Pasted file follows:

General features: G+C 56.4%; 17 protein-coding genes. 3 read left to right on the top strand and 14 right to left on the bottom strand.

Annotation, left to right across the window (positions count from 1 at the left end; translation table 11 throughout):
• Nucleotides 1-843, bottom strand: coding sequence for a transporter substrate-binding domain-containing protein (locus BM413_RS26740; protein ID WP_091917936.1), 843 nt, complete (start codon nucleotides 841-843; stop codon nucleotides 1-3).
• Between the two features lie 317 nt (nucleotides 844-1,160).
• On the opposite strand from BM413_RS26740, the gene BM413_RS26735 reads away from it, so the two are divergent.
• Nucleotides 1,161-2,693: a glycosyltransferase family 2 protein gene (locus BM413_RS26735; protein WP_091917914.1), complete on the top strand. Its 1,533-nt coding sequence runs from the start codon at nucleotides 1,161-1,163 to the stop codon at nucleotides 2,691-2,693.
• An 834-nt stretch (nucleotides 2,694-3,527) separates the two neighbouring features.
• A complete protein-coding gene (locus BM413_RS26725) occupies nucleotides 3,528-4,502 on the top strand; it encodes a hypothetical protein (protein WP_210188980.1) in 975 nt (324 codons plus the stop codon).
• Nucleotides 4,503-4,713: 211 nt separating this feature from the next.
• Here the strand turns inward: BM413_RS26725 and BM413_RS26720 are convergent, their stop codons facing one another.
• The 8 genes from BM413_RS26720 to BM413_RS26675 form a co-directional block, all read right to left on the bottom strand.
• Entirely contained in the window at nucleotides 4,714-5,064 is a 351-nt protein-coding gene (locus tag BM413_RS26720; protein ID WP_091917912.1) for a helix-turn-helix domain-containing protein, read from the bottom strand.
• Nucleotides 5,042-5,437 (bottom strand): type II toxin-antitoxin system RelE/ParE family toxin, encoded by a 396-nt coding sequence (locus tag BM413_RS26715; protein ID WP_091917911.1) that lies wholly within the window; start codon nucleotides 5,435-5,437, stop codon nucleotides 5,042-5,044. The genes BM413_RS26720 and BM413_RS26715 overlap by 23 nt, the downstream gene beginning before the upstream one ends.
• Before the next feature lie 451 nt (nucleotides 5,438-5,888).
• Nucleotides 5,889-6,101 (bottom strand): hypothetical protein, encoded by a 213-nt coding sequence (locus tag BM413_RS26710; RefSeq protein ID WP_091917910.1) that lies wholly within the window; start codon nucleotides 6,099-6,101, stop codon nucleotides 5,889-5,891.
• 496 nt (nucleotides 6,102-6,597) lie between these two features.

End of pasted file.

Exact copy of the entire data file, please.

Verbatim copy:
General features: G+C 56.4%; 17 protein-coding genes. 3 read left to right on the top strand and 14 right to left on the bottom strand.

Annotation, left to right across the window (positions count from 1 at the left end; translation table 11 throughout):
• Nucleotides 1-843, bottom strand: coding sequence for a transporter substrate-binding domain-containing protein (locus BM413_RS26740; protein ID WP_091917936.1), 843 nt, complete (start codon nucleotides 841-843; stop codon nucleotides 1-3).
• Between the two features lie 317 nt (nucleotides 844-1,160).
• On the opposite strand from BM413_RS26740, the gene BM413_RS26735 reads away from it, so the two are divergent.
• Nucleotides 1,161-2,693: a glycosyltransferase family 2 protein gene (locus BM413_RS26735; protein WP_091917914.1), complete on the top strand. Its 1,533-nt coding sequence runs from the start codon at nucleotides 1,161-1,163 to the stop codon at nucleotides 2,691-2,693.
• An 834-nt stretch (nucleotides 2,694-3,527) separates the two neighbouring features.
• A complete protein-coding gene (locus BM413_RS26725) occupies nucleotides 3,528-4,502 on the top strand; it encodes a hypothetical protein (protein WP_210188980.1) in 975 nt (324 codons plus the stop codon).
• Nucleotides 4,503-4,713: 211 nt separating this feature from the next.
• Here the strand turns inward: BM413_RS26725 and BM413_RS26720 are convergent, their stop codons facing one another.
• The 8 genes from BM413_RS26720 to BM413_RS26675 form a co-directional block, all read right to left on the bottom strand.
• Entirely contained in the window at nucleotides 4,714-5,064 is a 351-nt protein-coding gene (locus tag BM413_RS26720; protein ID WP_091917912.1) for a helix-turn-helix domain-containing protein, read from the bottom strand.
• Nucleotides 5,042-5,437 (bottom strand): type II toxin-antitoxin system RelE/ParE family toxin, encoded by a 396-nt coding sequence (locus tag BM413_RS26715; protein ID WP_091917911.1) that lies wholly within the window; start codon nucleotides 5,435-5,437, stop codon nucleotides 5,042-5,044. The genes BM413_RS26720 and BM413_RS26715 overlap by 23 nt, the downstream gene beginning before the upstream one ends.
• Before the next feature lie 451 nt (nucleotides 5,438-5,888).
• Nucleotides 5,889-6,101 (bottom strand): hypothetical protein, encoded by a 213-nt coding sequence (locus tag BM413_RS26710; RefSeq protein ID WP_091917910.1) that lies wholly within the window; start codon nucleotides 6,099-6,101, stop codon nucleotides 5,889-5,891.
• 496 nt (nucleotides 6,102-6,597) lie between these two features.